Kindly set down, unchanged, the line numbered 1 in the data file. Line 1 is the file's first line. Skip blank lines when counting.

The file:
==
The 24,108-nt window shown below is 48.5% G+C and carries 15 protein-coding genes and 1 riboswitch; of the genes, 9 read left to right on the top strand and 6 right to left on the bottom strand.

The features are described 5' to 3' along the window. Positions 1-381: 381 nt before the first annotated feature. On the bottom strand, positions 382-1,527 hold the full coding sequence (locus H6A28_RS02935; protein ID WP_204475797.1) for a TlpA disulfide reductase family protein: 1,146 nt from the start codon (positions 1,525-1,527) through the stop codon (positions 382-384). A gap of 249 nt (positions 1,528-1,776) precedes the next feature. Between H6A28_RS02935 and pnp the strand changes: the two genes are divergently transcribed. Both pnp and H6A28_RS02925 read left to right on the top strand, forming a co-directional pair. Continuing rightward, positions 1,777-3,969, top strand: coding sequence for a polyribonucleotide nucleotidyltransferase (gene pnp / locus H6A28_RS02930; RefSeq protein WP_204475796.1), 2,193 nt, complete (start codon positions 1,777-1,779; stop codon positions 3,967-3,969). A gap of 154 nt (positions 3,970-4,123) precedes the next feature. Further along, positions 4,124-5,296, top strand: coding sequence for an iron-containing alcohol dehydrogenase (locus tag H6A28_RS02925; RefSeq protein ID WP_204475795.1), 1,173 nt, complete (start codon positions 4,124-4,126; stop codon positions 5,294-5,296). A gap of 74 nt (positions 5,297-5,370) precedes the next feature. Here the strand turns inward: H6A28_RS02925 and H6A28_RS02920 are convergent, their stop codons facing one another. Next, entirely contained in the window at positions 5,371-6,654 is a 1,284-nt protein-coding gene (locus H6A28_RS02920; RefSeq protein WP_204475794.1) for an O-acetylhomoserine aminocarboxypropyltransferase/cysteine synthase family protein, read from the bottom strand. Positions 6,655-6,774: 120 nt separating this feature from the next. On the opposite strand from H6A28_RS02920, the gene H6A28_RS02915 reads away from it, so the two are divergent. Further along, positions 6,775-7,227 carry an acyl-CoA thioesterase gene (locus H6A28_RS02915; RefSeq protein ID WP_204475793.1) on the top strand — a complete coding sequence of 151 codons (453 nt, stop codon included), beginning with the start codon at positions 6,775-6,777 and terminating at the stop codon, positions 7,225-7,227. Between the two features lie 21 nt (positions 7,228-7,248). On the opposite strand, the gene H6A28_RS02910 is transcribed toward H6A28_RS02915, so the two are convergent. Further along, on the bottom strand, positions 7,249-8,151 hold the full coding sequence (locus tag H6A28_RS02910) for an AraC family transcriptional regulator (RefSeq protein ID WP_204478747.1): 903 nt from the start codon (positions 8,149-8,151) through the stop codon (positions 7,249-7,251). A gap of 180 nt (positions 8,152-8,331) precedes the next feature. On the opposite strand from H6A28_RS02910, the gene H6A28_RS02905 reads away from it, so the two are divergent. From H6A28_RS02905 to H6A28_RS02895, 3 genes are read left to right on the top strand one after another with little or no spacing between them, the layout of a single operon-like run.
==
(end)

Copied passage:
The 24,108-nt window shown below is 48.5% G+C and carries 15 protein-coding genes and 1 riboswitch; of the genes, 9 read left to right on the top strand and 6 right to left on the bottom strand.